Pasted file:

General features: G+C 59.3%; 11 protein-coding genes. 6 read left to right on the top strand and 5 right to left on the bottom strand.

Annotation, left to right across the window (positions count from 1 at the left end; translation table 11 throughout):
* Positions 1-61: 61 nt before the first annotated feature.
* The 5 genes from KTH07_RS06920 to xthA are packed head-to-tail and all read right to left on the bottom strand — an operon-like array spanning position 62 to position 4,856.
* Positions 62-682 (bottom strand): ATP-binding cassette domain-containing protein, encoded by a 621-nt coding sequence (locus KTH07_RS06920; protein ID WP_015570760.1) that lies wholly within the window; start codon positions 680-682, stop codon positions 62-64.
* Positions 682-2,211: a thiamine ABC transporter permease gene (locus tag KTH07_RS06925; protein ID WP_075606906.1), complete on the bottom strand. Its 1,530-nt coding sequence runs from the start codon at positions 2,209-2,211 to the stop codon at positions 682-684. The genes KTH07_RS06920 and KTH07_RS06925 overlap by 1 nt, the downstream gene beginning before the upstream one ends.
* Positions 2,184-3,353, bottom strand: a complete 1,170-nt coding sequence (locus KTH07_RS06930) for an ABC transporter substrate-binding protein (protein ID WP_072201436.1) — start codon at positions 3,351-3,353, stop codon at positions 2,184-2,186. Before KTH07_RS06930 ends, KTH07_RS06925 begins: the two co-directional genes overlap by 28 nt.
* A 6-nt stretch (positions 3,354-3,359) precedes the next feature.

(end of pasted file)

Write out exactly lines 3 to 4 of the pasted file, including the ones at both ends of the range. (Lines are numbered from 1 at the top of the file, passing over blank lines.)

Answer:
* Positions 1-61: 61 nt before the first annotated feature.
* The 5 genes from KTH07_RS06920 to xthA are packed head-to-tail and all read right to left on the bottom strand — an operon-like array spanning position 62 to position 4,856.